With the aid of the device in accordance with the invention, it is possible to obtain advantageously, by a brief actuation of the manually operated switch at any given point in time, the storage of a control signal over the entire longitudinal section of the tape which is run past the magnetic head during the actuation of the switch. The device, constructed in accordance with the invention, can be used to particular advantage, for the control of a sound film projector that is intended to offer the possibility of performing precision erasure by sequences of the acoustical signals. When a motion picture film is used that has, besides the customary sound track, a compensating track that has an essentially equivalent structure, it is possible as early as during the take in a "Lifeton" (life-sound) camera, to apply a brief electromagnetic marking signal at the beginning of each sequence. In accordance with the invention, it is suggested that a sound film projector of the type referred to above be provided with a detector connected with the output of the magnetic head for picking up the control signals, the magnetic head being operatively associated with the sound track on which the control signals are stored by way of a switch that is preferably operated manually, the switch selectively connecting the output of the recording amplifier with the magnetic head or the input of the reproduction amplifier with the magnetic head.
Thus, the control signal applied to the compensating track with the aid of the device constructed in accordance with the invention switches on the recording amplifier for the storage of information exactly at the beginning of a certain sequence, and switches it off exactly at the end of the sequence, while the recording amplifier is switched on again at once at the beginning of the next sequence. The operator will, therefore, be able to concentrate to advantage on the production of the information to be stored, and he will not be distracted by the necessity to manipulate the device.
Several embodiments of the invention have been shown in the drawings, by way of examples.
FIG. 1 is a schematic illustration of a block wiring diagram of the device constructed in accordance with the invention;
FIG. 2 is a schematic illustration of a motion picture projector incorporating the device of the invention;
FIG. 3 is a schematic illustration of a motion picture camera incorporating the device of the invention; and
FIG. 4 is a diagrammatic illustration of the device of the invention in association with a sound film projector.
Referring now to FIG. 1, there is shown a magnetic tape 1 on which an electromagnetic marking signal 2 and an electromagnetic marking signal 3 have been stored. Marking signal 2 marks the beginning of a prescribed longitudinally extending section on the tape, and marking signal 3 marks its end. The magnetic tape 1 is advanced by means of a driving unit (not shown) past a magnetic head 4, in the direction of arrow "a". A control signal generator 6 is connected with the magnetic head 4 through a recording amplifier 5. In addition, the magnetic head 4 is connected with a first detector 8 by way of a reproduction amplifier 7. The detector 8 consists of a frequency-selective input stage and a subsequent second detector. The marking signals are stored at an audio frequency of one key on the magnetic tape 1 and the selective input stage of detector 8 is tuned to that frequency.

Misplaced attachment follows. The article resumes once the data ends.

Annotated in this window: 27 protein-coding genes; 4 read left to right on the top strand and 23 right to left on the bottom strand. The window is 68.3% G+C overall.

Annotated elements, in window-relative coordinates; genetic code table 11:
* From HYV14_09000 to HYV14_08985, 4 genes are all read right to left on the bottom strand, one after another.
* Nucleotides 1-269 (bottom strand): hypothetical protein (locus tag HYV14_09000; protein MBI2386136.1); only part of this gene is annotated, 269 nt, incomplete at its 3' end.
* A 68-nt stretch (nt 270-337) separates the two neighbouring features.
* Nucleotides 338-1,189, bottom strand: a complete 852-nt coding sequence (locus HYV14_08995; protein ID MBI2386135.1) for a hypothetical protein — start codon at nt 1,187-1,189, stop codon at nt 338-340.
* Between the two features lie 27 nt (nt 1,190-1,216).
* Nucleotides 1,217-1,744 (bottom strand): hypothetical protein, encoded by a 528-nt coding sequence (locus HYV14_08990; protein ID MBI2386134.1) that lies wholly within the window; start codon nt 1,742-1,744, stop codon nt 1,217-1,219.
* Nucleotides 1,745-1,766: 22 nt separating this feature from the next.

When the longitudinal section on the magnetic tape 1, as defined by the marking signals 2 and 3, is to be provided with a control signal by the control signal generator 6, a control unit 10 is actuated by means of a key 9, and the longitudinal section of the tape is advanced past the magnetic head 4. Then, the control unit 10 sends the operating voltage to the control signal generator 6. The control signal generator 6 also generates an audio frequency signal, having a frequency of 5 kHz. A multivibrator, a blocking oscillator, a phase-shifting oscillator may be used as the control signal generator 6.
The location on the magnetic tape 1 between the marker signals 2 and 3, where the control signal generator was actuated by means of the key 9, has been indicated by the asterisk 11. Inasmuch as the magnetic tape 1 is advanced past the magnetic head in the direction of the arrow "a, " the storage of the control signal will take place from the position where the control signal generator 6 is cut in (asterisk 11), and the storage of the control signal will then continue until the marker signal 2 reaches the magnetic head 4 and is picked up by the detector 8, as is shown on the magnetic tape 101 (tape 1). The control signal to which the reference numeral 12 has been assigned will then have been stored within a range extending from the asterisk 11 to the marker signal 2 on the magnetic tape 101 (or tape 1). The control signal generator 6 is deactuated by the outset signal of detector 8 which cuts off the control unit 10.